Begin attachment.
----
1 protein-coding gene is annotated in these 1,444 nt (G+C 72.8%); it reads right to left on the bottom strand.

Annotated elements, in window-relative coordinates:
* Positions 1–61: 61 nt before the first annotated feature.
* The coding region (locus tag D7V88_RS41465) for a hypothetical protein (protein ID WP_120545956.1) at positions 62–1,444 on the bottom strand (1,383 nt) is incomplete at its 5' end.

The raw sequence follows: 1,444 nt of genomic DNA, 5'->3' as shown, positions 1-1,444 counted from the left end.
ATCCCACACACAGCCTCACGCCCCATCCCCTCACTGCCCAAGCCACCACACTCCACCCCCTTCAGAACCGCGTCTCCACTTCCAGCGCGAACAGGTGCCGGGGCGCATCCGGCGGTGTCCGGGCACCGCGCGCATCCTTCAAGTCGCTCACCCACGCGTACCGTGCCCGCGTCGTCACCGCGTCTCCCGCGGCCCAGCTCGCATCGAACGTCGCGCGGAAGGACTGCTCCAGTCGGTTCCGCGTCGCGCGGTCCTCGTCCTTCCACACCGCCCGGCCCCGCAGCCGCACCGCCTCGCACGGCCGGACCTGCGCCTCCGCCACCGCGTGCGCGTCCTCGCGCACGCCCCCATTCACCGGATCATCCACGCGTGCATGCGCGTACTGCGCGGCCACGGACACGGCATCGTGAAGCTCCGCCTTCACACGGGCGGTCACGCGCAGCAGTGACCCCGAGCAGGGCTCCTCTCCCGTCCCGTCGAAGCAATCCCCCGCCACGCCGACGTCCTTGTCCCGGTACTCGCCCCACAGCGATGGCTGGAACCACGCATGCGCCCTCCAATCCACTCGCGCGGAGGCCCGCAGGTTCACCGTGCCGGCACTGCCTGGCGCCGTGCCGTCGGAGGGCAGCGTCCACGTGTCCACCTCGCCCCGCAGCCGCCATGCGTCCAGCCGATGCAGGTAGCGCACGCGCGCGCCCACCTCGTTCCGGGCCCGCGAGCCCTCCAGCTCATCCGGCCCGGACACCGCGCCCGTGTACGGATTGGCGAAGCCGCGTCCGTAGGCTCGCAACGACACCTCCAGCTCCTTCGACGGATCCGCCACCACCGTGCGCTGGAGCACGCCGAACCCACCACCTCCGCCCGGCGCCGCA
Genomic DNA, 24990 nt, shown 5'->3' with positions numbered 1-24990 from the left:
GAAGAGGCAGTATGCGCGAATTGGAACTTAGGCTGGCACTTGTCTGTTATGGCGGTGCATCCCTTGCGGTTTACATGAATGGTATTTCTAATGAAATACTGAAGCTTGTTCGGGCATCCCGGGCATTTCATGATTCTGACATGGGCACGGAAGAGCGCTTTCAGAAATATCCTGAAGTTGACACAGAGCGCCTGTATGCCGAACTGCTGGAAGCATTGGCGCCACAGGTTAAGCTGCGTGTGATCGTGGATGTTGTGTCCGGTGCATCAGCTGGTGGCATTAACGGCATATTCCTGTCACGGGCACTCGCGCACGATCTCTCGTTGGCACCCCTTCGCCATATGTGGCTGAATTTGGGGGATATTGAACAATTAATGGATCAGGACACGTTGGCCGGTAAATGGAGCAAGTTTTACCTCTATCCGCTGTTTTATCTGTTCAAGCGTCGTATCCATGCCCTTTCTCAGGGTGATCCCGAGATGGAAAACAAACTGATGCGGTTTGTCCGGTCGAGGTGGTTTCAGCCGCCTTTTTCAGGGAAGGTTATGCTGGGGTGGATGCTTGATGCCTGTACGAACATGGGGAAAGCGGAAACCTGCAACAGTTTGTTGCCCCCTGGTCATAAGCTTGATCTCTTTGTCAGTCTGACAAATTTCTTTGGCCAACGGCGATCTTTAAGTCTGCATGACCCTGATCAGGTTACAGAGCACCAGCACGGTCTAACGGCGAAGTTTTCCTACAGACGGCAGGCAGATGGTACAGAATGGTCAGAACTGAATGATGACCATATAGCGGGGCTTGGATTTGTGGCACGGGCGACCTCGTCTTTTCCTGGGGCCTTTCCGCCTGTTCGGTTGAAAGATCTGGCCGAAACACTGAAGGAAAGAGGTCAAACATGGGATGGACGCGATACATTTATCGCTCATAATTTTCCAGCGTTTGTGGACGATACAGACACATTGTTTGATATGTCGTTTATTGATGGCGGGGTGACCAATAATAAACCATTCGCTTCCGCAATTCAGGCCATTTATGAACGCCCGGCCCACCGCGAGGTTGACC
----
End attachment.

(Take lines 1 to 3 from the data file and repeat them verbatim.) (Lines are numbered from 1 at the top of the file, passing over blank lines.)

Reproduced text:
1 protein-coding gene is annotated in these 1,444 nt (G+C 72.8%); it reads right to left on the bottom strand.

Annotated elements, in window-relative coordinates:
* Positions 1–61: 61 nt before the first annotated feature.